As we approach the end of the year, it is appropriate to give you an update on Cato. Fortunately, Cato is doing very well and has positive momentum on all fronts, although there are always opportunities for improvement.
Commentators on both the left and the right are discussing the “libertarian moment.” While it’s obvious we do not have the current president’s ear, libertarian ideas are being taken very seriously, in part as the result of 37 years of Cato scholarship. There is a rapidly rising libertarian student movement where Cato has played a critical role in training future student leaders and providing the intellectual ammunition for students to challenge their left‐leaning professors.
The Cato brand has also been rising. As a number of our fellow think tanks have become visibly politically partisan, we have maintained a reputation for objectivity in a politically charged environment. Of course, since we have plenty of disagreements with both Republicans and Democrats, this is relatively simple to do.
Cato’s financial position is strong, with our second year of significant increases in contributions. Thank you! However, our budget is tiny compared to the billions of dollars in resources controlled by the statists. We have many opportunities to use additional funding to productively communicate the libertarian message. As we approach the end of the year, I hope you will put Cato high on your list for financial support so we can maintain and accelerate the libertarian momentum.
The list of Cato’s recent accomplishments is impressive. Largely because of a great effort by Cato’s Michael Cannon, the court battle to undo Obamacare continues, with two recent victories in an uphill fight. Cato’s Constitutional Studies team’s record was 10–1 for amicus briefs filed at the Supreme Court this past session and 15–3 for the previous session. This is the result of over 30 years of effort to persuade the Court to limit Congress to its constitutionally enumerated powers.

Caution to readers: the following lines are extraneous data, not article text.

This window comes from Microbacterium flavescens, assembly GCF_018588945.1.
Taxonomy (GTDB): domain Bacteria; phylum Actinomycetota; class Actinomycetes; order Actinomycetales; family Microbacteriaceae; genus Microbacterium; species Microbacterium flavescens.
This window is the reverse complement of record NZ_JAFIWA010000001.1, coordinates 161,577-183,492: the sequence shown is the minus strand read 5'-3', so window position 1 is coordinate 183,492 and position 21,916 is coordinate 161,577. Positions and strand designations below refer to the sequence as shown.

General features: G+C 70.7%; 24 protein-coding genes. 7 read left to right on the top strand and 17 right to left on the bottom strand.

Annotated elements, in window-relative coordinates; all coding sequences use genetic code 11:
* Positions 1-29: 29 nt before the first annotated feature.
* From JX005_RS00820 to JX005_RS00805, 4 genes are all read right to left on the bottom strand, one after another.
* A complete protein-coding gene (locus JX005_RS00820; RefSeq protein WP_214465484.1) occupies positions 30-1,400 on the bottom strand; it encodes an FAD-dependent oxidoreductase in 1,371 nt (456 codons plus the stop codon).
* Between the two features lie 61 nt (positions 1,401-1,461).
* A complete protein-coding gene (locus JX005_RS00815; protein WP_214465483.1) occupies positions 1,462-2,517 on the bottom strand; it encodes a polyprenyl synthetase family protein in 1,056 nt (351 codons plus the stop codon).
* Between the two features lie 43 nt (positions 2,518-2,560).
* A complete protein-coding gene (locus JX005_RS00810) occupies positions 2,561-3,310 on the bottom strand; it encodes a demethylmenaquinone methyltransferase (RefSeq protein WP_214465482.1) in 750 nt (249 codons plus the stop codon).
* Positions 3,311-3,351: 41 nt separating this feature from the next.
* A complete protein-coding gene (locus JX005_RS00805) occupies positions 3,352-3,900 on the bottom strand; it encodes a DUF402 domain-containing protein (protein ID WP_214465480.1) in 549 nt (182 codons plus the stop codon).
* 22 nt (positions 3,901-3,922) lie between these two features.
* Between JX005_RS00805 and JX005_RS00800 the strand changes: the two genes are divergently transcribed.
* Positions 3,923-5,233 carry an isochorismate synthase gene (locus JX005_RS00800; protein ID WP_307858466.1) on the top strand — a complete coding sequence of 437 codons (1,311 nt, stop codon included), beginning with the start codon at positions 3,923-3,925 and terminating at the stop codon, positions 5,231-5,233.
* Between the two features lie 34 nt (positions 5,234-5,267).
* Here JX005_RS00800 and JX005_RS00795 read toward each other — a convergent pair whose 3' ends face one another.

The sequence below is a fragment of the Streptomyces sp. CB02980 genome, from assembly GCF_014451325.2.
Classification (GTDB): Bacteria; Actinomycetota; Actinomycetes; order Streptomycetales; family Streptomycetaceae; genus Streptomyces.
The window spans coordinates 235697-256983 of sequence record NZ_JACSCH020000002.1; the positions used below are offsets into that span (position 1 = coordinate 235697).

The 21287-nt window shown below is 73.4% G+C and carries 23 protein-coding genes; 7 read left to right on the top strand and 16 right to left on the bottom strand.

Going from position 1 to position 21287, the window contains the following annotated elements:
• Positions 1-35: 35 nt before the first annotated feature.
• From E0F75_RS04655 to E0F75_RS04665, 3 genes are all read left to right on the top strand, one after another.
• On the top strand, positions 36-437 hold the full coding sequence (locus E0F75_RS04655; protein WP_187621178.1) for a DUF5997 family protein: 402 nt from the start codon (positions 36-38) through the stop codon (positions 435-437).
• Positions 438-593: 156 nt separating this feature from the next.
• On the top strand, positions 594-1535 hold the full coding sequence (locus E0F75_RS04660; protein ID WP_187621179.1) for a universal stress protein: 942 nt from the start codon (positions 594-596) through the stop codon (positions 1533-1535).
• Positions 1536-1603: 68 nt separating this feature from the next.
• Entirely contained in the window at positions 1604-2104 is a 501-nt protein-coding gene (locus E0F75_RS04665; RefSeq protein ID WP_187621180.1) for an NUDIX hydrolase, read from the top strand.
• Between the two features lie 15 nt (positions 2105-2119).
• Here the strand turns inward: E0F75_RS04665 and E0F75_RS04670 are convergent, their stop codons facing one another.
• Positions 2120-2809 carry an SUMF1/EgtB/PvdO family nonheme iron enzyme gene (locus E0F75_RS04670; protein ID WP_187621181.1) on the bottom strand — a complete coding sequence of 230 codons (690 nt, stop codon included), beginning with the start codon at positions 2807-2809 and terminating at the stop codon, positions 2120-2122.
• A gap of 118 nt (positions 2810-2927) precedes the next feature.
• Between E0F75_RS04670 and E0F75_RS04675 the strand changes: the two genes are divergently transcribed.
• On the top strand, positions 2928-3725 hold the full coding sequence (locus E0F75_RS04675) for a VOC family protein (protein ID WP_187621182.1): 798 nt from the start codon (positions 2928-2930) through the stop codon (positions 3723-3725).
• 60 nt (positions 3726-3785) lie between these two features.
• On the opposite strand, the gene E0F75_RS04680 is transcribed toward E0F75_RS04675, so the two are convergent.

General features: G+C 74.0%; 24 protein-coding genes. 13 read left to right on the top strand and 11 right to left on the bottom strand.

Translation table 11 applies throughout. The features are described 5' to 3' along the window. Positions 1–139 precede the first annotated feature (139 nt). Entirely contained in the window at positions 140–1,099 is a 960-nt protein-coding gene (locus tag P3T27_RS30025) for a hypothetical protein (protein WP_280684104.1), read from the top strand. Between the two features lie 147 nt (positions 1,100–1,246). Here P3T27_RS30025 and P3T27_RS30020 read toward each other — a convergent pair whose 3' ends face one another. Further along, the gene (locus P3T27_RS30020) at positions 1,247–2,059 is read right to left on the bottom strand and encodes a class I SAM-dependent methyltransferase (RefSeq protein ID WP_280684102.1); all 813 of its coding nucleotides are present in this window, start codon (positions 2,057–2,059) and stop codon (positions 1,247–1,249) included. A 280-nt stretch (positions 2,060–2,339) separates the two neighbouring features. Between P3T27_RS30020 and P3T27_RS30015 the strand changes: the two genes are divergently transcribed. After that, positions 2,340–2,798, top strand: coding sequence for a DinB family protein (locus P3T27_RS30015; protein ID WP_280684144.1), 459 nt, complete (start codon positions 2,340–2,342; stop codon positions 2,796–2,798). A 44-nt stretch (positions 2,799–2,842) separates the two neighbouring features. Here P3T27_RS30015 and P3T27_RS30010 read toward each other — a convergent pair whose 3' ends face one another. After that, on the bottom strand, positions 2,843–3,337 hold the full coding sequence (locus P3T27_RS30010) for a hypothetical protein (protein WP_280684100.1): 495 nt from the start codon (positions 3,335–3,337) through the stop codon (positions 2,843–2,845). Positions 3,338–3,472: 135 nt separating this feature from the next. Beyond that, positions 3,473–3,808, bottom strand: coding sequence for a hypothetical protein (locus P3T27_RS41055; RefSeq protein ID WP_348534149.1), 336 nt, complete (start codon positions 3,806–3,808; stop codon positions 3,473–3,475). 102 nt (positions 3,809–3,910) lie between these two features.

Since 1999 Cato has been discussing the danger of police militarization. Finally, the public is becoming aware of this issue and its threat to innocent citizens (bring back Barney Fife). The Herbert A. Stiefel Center for Trade Policy Studies has started an invitational dinner program for business and government leaders to discuss trade liberalization and its many benefits. Participants have included Eric Schmidt, executive chairman of Google; Russ Girling, president and CEO of TransCanada Corporation; Greg Page, executive chairman of Cargill; and former U.S. trade representative Susan Schwab.
Harvard’s Jeff Miron, who has joined Cato as director of economic studies, has commissioned a series of economic briefs from top scholars. The scholars are typically not libertarian, but their research supports libertarian policy positions. The willingness of these high‐level scholars to publish under the Cato brand is very encouraging.
We also took our ideas into the world’s hot spots this year: we cosponsored a conference in Ukraine with approximately 500 policymakers, businessmen, and journalists, as well as a student conference for freedom in Venezuela.
In the 12 months ending in August, Cato’s scholars were mentioned in 5,622 news stories, published 849 opeds, and made 442 major broadcast appearances. We published approximately 100 academically credible articles; held 30 conferences, 38 policy forums, 41 book forums, and 14 Capitol Hill briefings; and testified 18 times before congressional committees. Over 1,300 students participated in various Cato educational programs and our scholars made many presentations to student organizations such as Students for Liberty, Young Americans for Liberty, and the Federalist Society.
We just launched the Cato Center for Monetary and Financial Alternatives, which is the first serious challenge to the Federal Reserve in its 100‐year history. The quality of scholars and business leaders who have agreed to participate is extraordinary and reflects the increasing concern by even mainstream economists about both the Fed’s monetary and regulatory policies.
The Cato Center for the Study of Science is growing rapidly to take on the increasingly politicized climatechange movement. Climate change is the religion of the Progressives and as their models have continued to fail they have become more irrational in defending their detached‐from‐reality positions.
We have launched a campaign to help independent thinkers truly grasp that big government is failing across the board. We are in the process of hiring two civilliberties scholars to take on the NSA, the IRS, and the many other agencies and policies (including the drug war) that are a serious threat to your individual liberties.
We are a voice of reason in an increasingly politicized and irrational environment. Cato is committed to creating a free and prosperous society based on the principles of individual liberty, free markets, limited government, and peace — a noble endeavor. Your support makes our work possible.